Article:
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5 Essential Tips for Creatives Working from Home

Many of us have found ourselves working from home over the last few months, and for many there is no definitive end in sight. We’ve seen working spaces merge with living spaces; dining tables becoming desks and kitchens becoming classrooms.  This crisis might see an end to the traditional ways of working, and even when pandemic passes, there’s a general consensus that more people will remain working from home. We’re all going to need to embrace the new ‘normal’ so it’s time to get your home office sorted!

Many creatives will already be used to working from home. Whether freelance or employed, careers in design generally require a dedicated space in which to create. But if working from home is new to you, or you’re just starting out on the path to becoming a designer, tutor Amy’s 5 essential tips for working from home for creatives may help.

Design your Space as if you were Designing for a Client

Having a nice place to work, whether in the office or not, has a proven effect on productivity. It is particularly important for those working in a creative sector to have a space to work which they find inspiring. A tidy, light and airy space is just one aspect of this. How about adding a notice board above your desk on which you can pin inspiring images? If you do not have access to natural light a desk lamp is important, and even better if you can get a lamp which mimics sunlight.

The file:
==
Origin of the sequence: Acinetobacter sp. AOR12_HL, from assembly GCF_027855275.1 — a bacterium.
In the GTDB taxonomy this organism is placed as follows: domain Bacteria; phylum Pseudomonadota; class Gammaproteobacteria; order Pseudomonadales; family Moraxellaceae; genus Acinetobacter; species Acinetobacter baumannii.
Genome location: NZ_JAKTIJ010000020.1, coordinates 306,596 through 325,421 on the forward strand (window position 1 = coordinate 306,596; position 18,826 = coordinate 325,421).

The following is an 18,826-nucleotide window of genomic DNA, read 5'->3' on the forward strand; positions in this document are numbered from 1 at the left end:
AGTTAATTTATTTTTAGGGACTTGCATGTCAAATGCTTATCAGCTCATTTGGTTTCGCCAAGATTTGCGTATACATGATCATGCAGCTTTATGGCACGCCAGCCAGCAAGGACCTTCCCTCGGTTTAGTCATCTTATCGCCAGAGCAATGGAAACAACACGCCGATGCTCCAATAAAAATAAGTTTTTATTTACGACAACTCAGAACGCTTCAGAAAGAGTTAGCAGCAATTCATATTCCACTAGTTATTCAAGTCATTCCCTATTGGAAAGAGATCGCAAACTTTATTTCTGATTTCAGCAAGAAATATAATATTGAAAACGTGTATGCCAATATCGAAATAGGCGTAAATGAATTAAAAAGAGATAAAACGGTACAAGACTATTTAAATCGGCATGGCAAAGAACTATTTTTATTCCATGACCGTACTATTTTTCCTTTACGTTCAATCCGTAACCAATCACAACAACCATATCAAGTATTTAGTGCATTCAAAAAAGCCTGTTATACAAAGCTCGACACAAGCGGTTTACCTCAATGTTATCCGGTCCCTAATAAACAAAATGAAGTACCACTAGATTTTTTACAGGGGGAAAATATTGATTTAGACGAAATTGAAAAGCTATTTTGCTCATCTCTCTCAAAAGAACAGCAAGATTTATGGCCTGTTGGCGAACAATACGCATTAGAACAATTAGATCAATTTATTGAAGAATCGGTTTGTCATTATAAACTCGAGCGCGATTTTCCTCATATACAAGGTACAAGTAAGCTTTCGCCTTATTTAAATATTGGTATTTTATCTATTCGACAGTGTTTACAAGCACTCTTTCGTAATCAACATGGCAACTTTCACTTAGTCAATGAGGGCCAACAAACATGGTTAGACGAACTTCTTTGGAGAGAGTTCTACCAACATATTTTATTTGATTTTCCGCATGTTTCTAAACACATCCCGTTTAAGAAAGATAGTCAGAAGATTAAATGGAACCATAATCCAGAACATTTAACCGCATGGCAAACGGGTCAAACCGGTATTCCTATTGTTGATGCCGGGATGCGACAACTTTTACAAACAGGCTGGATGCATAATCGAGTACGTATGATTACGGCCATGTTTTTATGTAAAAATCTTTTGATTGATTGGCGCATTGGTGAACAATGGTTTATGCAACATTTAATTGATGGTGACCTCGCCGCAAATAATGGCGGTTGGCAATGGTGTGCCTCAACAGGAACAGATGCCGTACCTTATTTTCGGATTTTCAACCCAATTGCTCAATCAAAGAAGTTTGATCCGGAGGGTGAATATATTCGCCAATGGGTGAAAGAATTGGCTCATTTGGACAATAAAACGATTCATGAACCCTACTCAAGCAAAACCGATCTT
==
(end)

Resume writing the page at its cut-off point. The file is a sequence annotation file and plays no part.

working from home

Give yourself a brief and consider your own personal tastes, motivations and requirements of the space. If your ‘office’ is doubling as a dining room, think of where your electrical equipment will go if you need to use the table. Create a space you want to work in, otherwise you’ll find your motivation disappears and you’ll be doing everything you can to escape!

Bringing the outside in (biophilic design) is another buzz topic within interior design, and those studying this type of design praise the impact this can have on both your mood and overall health. The RHS for example states that just by having a plant indoors you can lower blood pressure and see a reduction in headaches and fatigue – we think this is definitely worth a try!


Consider your Surroundings

Social media has been awash with images of celebrities and politician’s on video calls with an analysis of their background. This may be a bit of fun, however it is important that you are offering a positive impression, particularly if talking to clients. If your dining table is doubling up as a desk during the day, is there somewhere else in the house you are particularly happy with? If so, think about placing a comfortable chair in front of this and showing off your design flare. If this is simply not possible applications such as Zoom have a range of backgrounds and will also allow you to blur whatever is behind you, which is probably more appropriate than The Tiger King background! 

Have Everything to Hand

Making sure you have everything you need before you start work is one of the best ways to keep from getting distracted. Your physical environment is important, and we touched on this in point 1. This, however, is more about the equipment that you need to fulfil your role. You’ll have to consider a wide range of essentials, from the right chair, to physical drawing tools and the right software. This might amount to a lot, and not all are possible, for example I am sure that many of us are missing A3 printers and scanners at this moment in time.